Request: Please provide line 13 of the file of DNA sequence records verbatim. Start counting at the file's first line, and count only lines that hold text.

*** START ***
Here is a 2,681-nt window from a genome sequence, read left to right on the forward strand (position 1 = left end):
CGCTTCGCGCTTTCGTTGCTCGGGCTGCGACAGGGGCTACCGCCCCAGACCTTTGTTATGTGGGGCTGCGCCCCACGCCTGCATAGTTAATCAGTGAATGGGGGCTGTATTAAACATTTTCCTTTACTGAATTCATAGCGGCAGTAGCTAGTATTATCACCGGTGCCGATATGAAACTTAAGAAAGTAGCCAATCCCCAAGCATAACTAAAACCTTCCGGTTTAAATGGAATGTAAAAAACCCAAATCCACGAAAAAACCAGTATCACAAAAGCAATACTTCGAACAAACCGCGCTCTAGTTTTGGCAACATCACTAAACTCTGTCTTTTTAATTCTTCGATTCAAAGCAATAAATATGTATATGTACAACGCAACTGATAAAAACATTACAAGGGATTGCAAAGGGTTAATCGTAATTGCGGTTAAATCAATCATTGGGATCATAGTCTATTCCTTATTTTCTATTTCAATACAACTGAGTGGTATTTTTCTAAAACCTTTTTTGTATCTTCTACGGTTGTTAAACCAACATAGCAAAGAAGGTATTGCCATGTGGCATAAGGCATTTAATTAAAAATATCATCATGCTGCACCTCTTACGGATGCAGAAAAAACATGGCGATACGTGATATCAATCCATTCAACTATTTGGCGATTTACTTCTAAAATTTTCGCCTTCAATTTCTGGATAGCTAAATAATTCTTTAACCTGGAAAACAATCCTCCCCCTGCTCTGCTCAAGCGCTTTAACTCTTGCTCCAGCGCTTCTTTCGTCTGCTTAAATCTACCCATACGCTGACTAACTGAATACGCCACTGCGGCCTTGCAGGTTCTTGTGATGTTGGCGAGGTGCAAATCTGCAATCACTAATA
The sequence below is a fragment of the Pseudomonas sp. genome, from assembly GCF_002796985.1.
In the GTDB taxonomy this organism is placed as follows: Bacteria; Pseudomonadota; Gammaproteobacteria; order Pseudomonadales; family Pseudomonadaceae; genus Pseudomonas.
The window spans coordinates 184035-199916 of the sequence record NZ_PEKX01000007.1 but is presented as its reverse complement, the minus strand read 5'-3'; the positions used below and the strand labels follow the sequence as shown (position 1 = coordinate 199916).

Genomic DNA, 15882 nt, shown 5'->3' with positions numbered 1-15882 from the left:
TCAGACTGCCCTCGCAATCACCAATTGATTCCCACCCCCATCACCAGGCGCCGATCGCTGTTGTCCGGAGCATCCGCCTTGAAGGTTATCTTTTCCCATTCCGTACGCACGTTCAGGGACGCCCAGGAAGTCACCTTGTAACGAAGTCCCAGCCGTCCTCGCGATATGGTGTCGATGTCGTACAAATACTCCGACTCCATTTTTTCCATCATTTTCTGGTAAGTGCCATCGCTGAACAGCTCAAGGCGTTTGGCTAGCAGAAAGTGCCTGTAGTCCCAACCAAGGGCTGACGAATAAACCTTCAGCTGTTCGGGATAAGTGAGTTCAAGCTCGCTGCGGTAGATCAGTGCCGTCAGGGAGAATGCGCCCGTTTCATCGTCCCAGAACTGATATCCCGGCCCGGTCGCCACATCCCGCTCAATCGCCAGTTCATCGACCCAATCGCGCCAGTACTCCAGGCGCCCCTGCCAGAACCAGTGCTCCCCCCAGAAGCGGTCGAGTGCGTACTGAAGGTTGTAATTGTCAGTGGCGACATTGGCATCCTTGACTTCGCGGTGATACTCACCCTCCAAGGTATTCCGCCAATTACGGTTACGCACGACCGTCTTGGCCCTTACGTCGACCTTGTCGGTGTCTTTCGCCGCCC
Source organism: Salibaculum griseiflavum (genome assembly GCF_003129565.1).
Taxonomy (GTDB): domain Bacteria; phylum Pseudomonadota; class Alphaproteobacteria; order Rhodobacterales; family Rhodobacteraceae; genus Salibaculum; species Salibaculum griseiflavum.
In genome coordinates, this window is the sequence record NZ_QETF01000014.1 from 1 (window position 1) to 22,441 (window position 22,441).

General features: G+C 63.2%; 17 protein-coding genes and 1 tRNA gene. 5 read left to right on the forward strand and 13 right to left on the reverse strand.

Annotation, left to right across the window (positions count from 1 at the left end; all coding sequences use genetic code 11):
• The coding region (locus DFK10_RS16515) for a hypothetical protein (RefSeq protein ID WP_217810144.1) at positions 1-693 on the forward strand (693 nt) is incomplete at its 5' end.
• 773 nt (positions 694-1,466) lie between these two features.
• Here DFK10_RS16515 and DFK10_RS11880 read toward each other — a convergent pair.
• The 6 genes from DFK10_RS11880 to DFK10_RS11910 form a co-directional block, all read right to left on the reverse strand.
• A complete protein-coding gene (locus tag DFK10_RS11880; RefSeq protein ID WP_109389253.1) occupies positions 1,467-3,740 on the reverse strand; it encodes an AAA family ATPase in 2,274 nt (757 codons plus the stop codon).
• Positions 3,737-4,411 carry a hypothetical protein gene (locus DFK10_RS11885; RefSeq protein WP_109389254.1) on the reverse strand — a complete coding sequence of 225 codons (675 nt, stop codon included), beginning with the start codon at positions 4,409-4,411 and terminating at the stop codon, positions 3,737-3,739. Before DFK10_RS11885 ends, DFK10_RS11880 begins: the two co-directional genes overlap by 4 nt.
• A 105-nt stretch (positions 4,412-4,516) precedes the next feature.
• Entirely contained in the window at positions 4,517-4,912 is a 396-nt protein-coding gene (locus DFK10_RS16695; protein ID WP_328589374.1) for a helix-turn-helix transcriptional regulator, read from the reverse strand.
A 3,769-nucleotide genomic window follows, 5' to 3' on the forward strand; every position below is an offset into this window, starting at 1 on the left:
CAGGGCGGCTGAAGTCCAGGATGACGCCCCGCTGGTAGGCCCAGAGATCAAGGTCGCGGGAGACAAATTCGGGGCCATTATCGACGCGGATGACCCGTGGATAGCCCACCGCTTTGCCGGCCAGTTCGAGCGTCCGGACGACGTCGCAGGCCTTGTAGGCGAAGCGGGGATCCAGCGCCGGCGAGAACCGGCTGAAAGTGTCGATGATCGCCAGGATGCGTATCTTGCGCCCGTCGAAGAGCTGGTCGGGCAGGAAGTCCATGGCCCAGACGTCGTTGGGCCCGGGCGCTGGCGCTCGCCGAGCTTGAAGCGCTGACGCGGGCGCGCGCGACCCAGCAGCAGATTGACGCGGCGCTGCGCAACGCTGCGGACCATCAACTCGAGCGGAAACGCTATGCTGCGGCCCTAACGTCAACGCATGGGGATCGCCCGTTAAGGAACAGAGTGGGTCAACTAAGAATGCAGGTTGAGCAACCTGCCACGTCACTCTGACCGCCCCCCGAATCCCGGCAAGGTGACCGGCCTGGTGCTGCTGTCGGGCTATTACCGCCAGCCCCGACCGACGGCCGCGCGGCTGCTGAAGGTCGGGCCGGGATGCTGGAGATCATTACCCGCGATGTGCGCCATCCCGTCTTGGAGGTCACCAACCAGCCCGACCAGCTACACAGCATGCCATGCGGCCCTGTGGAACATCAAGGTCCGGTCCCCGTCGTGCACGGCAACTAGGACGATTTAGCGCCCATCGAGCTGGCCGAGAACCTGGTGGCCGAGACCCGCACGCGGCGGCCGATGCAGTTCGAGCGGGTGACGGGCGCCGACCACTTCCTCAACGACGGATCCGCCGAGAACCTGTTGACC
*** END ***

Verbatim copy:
• The coding region (locus DFK10_RS16515) for a hypothetical protein (RefSeq protein ID WP_217810144.1) at positions 1-693 on the forward strand (693 nt) is incomplete at its 5' end.